Archaeologists would hover about all nerw construction projects because you can't plant a garden in Bath without finding something
Melissa Mettler, YTL spa consultant

Then they designed a "circuit" based on Roman bathing practices, starting in the hottest pool (at 45 degrees Celsius), applying jets of cool water to your feet, taking a hot sauna (the Romans didn't have infrared saunas, but they would certainly have liked them), visiting an "ice room" and then finishing in a larger warm pool with some mighty jacuzzi massage effects. And all of this while drinking, whenever you feel like it, a sip of liquid chocolate based on an 18th century recipe.

The spa treatments at the Gainsborough Bath Spa are not for the financially faint-hearted. A 90-minute Ginger Renewal massage costs £180 (about HK$2,150) on weekdays and £225 at weekends.

However, during those 90 minutes, I seemed to fall through levels of dream and consciousness in a way that I haven't known before.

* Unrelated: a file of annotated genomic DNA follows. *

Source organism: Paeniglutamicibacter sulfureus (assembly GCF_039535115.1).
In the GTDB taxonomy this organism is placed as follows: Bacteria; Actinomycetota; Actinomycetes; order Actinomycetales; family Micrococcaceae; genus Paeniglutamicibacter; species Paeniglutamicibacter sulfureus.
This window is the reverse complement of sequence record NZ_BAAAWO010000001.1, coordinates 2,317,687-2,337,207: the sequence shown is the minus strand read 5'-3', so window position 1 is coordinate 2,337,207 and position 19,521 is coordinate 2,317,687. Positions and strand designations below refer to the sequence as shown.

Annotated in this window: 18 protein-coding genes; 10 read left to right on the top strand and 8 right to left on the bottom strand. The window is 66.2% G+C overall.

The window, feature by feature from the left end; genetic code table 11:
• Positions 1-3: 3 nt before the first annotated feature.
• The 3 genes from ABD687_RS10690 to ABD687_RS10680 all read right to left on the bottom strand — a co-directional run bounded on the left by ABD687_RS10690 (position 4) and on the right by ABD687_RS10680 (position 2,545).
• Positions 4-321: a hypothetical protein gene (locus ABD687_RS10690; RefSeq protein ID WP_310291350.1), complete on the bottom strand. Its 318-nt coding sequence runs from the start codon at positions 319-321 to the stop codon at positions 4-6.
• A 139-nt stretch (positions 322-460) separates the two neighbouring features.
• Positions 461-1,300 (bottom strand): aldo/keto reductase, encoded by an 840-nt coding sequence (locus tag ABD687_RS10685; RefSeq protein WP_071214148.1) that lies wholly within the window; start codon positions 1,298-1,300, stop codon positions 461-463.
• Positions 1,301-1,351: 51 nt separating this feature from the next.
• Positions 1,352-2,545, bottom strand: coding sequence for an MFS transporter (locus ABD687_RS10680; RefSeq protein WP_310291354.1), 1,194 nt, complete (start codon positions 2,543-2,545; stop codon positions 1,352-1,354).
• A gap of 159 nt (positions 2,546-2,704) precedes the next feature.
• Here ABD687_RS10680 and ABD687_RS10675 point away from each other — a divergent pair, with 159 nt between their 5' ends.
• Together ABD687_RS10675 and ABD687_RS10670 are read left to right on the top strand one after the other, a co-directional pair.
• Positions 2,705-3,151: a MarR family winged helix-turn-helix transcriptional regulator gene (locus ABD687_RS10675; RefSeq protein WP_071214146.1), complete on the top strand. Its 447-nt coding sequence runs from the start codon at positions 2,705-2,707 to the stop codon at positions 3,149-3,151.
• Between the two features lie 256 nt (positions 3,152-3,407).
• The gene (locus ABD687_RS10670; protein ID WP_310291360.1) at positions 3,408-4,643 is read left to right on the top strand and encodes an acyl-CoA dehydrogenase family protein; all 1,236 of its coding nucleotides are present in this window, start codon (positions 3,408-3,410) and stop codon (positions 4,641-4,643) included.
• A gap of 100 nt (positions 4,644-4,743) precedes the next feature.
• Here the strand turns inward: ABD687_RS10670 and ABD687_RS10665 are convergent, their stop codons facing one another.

It could have been that I was exhausted. It could also have been those natural thermal waters playing a natural healing role. It could have just been that the massage was superb.

But I think the ritual had something to do with it.

Before the massage, you're invited into a room beside the Roman mosaic, and given a small wax tablet with a stylus.

And there, in front of a wall fountain of thermal water you sit on a bench and write the thing you want to focus on during your treatment. A person, a phrase, an idea, a plan. Nobody else will see it; the wax will be melted and replaced for the next person.

It could have been twee, but it felt powerful. There was something in that process which was very fundamental.

It was like a reminder (sitting in front of this hot water gushing out into the air for the first time in 10,000 years, into a building created by people who dreamed of making something wonderful and difficult to achieve, just because they can) that if you are clear about your intention you can achieve anything.